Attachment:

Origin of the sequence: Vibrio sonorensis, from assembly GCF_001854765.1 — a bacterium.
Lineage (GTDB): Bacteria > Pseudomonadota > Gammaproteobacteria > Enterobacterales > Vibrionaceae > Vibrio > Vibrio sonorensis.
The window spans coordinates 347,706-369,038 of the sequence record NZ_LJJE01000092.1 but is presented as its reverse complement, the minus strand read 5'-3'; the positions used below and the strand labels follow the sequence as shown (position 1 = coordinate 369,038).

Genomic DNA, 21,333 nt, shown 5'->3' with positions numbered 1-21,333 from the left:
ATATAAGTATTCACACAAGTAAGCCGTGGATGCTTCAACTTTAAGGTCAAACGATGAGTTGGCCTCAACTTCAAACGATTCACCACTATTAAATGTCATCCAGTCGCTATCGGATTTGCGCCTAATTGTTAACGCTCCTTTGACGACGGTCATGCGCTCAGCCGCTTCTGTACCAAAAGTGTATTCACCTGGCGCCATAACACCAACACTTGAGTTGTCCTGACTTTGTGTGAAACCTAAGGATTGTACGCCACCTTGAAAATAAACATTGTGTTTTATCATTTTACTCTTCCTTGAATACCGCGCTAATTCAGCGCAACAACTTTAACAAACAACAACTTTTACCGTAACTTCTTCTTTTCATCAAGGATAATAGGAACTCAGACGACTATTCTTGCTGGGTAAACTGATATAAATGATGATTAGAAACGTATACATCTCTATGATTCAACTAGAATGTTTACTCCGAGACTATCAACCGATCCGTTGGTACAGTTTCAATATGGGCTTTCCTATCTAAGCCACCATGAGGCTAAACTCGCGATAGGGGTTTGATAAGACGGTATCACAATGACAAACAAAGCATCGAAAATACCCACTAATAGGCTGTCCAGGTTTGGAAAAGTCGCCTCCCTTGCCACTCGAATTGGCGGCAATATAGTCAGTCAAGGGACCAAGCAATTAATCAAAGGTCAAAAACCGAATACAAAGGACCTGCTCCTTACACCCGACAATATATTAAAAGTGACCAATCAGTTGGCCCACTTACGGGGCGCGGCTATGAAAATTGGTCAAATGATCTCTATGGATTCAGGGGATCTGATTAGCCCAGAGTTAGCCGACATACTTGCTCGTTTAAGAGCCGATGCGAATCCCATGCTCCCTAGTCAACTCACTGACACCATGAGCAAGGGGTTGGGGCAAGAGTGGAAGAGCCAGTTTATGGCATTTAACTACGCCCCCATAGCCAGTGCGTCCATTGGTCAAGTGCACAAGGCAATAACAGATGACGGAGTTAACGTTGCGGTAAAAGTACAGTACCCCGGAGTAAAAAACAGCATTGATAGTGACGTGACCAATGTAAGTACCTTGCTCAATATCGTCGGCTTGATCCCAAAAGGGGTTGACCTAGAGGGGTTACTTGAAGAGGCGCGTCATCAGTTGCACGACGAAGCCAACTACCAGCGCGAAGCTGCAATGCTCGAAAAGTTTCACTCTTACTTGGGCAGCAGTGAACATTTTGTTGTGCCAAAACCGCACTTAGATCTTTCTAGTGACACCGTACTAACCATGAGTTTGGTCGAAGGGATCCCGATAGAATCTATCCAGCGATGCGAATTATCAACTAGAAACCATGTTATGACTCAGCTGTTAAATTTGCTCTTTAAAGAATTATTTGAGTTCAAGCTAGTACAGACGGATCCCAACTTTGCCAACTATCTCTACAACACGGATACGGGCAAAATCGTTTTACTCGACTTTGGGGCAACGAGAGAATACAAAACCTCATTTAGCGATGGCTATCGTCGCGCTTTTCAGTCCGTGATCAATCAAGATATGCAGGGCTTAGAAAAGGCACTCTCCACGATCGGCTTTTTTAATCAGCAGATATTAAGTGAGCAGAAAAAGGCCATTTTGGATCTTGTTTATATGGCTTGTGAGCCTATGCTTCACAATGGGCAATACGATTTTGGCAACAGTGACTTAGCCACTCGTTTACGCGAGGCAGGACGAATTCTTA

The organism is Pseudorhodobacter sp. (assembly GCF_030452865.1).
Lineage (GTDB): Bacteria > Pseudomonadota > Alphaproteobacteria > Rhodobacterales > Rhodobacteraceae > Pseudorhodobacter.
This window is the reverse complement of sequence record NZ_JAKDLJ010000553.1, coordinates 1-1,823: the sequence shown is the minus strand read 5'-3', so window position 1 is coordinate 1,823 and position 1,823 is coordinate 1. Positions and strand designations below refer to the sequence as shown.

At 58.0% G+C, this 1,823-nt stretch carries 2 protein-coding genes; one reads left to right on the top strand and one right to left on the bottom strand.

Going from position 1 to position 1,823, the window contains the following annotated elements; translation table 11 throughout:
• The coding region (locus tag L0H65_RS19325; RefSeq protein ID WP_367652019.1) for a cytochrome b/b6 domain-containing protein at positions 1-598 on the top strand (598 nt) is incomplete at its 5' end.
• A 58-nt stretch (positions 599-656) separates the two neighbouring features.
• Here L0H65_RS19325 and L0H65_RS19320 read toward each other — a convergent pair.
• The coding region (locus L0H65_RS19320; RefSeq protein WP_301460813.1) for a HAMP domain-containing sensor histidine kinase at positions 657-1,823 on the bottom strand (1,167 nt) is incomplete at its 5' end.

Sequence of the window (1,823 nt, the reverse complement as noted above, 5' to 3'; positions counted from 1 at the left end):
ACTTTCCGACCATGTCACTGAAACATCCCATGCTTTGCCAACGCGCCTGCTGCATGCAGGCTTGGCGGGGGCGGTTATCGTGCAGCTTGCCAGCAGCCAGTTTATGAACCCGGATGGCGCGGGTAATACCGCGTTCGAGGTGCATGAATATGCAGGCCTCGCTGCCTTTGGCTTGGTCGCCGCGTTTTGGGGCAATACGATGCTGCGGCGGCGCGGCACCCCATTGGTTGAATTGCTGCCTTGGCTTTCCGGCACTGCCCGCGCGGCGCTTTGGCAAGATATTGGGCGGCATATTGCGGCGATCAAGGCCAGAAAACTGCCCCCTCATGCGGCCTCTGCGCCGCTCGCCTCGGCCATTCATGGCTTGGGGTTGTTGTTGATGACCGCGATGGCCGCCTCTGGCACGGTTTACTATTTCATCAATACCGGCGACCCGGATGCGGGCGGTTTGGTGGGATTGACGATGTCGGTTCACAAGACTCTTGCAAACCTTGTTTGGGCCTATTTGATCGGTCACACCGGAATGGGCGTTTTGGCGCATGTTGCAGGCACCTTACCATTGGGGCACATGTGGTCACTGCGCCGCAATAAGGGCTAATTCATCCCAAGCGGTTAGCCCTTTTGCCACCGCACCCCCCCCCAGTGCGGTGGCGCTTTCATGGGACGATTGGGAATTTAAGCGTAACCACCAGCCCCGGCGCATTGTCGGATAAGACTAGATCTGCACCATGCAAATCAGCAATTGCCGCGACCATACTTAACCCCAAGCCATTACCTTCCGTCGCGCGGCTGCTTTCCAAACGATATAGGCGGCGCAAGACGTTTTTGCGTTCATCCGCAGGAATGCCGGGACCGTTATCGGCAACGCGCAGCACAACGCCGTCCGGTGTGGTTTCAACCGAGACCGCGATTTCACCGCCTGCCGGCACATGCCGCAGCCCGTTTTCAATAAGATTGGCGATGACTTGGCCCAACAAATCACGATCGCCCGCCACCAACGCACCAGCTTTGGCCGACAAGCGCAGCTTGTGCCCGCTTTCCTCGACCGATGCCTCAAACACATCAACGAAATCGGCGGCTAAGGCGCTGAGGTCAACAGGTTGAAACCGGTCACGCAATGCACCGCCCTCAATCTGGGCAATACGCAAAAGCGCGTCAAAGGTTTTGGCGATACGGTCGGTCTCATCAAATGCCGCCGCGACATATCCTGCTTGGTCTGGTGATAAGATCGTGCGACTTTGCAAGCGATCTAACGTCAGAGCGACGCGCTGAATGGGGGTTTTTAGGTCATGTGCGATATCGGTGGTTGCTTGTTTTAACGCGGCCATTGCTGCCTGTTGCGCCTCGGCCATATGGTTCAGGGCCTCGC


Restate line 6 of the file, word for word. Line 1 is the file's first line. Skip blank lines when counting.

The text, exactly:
The organism is Pseudorhodobacter sp. (assembly GCF_030452865.1).